Memorial Day Weekend

American_FlagToday, I spent time at Antietam National Battlefield in Sharpsburg, Maryland. Sadly, it is known for being the bloodiest one day battle in the Civil War – September 17, 1862, saw 23,000 soldiers killed, wounded, or missing. Stats courtesy of the National Park Service.

It was a gorgeous day here, temperatures were in the mid 70s and a light breeze kept the sun from being too hot. As I walked around the park and pondered the battle tactics, I got to wondering where Memorial Day came from. What’s the history behind the holiday?

In high school, I was a member of the band (you’re not surprised, are you?), and I remember going to services at the local cemetery and then marching in a parade, but other than dreading wearing the heavy, sweat-inducing uniform in the heat – why we were there? (Wow! What a long sentence!!)

I checked out the U.S. Department of Veterans Affairs website for the official scoop. Some of the first observances occurred at the end of the Civil War (1866) where flowers were laid on the graves of fallen soldiers. Check out the full explanation here.

According to the site, the official birthplace was declared:

In 1966, Congress and President Lyndon Johnson declared Waterloo, N.Y., the “birthplace” of Memorial Day. There, a ceremony on May 5, 1866, honored local veterans who had fought in the Civil War. Businesses closed and residents flew flags at half-staff. Supporters of Waterloo’s claim say earlier observances in other places were either informal, not community-wide or one-time events.

The site continues that . . .

It was not until after World War I, however, that the day was expanded to honor those who have died in all American wars. In 1971, Memorial Day was declared a national holiday by an act of Congress, though it is still often called Decoration Day.

I feel lucky to live in a place that is surrounded by history. As I visited the cemetery and walked Bloody Lane, my thoughts turned to the soldiers who gave their lives, and I was saddened as the combatants in the Civil War were Americans versus Americans – in some cases families against families or brothers against brothers. Such a tragedy that war could not have been averted.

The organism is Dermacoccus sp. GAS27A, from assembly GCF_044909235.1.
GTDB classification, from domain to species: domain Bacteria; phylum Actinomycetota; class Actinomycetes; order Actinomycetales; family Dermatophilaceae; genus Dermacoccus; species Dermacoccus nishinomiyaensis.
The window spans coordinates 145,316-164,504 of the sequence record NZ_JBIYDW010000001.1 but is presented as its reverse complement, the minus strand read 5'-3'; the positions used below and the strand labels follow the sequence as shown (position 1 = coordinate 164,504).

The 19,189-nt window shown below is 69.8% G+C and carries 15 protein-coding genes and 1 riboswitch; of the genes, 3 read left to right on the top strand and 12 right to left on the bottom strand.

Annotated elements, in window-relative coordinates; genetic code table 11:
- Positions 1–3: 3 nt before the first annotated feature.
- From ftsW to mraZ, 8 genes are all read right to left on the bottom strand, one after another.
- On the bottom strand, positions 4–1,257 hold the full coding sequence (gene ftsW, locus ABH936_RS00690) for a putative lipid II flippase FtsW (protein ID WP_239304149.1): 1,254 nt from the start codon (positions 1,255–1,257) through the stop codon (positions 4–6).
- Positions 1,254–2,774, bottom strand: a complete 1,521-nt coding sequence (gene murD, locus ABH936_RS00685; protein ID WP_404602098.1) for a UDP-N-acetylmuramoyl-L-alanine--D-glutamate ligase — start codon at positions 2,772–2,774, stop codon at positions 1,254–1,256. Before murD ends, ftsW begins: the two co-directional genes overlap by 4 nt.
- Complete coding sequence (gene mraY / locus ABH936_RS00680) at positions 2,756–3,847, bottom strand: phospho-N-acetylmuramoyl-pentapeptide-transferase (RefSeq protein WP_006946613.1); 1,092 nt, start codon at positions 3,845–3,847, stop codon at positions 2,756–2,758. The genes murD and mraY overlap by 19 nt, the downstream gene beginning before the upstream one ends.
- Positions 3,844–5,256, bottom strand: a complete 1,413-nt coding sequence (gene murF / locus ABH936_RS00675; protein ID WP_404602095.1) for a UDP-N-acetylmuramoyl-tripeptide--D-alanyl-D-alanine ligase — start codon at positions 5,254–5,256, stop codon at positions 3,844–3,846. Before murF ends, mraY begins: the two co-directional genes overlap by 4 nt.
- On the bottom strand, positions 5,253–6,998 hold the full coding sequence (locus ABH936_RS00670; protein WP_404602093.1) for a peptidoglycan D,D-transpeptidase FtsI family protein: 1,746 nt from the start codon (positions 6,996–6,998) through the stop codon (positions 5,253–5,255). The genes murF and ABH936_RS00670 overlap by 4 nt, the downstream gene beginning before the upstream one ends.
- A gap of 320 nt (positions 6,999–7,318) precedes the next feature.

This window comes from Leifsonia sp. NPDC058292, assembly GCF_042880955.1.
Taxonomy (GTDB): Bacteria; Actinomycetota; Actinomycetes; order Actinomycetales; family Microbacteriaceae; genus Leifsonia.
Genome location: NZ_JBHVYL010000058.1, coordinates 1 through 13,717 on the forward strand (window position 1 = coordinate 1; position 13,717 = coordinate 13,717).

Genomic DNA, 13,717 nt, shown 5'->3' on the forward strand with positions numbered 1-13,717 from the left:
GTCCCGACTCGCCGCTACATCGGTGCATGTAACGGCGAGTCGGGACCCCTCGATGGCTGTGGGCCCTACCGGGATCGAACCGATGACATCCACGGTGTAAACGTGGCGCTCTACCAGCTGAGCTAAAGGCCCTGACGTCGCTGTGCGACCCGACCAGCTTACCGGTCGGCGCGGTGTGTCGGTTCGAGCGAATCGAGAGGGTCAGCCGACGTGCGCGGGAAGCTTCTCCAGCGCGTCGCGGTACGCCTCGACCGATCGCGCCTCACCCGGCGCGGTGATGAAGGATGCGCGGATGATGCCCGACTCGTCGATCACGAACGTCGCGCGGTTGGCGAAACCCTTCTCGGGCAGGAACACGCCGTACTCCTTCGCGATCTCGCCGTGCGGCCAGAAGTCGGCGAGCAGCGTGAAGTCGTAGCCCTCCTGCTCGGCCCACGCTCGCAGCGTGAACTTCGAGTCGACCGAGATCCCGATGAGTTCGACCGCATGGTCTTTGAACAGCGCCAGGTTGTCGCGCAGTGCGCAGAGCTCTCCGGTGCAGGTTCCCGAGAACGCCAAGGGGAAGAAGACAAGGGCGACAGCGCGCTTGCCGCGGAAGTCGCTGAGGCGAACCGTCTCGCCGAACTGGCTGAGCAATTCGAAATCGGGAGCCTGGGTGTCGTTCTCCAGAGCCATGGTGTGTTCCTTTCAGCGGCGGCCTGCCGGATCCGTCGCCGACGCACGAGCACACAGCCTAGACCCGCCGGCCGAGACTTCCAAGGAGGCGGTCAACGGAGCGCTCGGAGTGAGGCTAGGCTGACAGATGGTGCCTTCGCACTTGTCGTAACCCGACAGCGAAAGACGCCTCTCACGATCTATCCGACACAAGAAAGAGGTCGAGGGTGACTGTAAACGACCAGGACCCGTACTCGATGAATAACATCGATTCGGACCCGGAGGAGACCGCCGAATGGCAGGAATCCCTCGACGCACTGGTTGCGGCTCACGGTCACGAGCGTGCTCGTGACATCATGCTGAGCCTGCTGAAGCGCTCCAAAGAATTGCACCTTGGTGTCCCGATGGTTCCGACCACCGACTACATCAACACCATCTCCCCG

You know me and books – well, I picked up James M. McPherson’s Tried by War: Abraham Lincoln as Commander in Chief. It was very much on sale so I couldn’t pass up the deal!! I sat on the porch of the Visitor’s Center and started reading – it was too nice of a day to be inside and the shady spot called to me.

Early on in the book, McPherson quotes Lincoln as saying in May 1861, “the central idea pervading this struggle is the necessity upon us, of proving that popular government is not an absurdity. We must settle this question now, whether in a  free government the majority have the right to break up the government whenever they choose.” (p. 5)

Thank you, Mr. Lincoln, for fighting for the Union – for the United States of America.

I want to thank all those who served and have served so that we may be free. I am forever grateful for your sacrifice.

Below are two photos I took today. In the first, I was trying to capture the rolling terrain of the battlefield.

Fence_view_Antietam

The below photograph is the pathway and gate to the Mumma Cemetery. Cemetery_Gate

 Happy Memorial Day 2014

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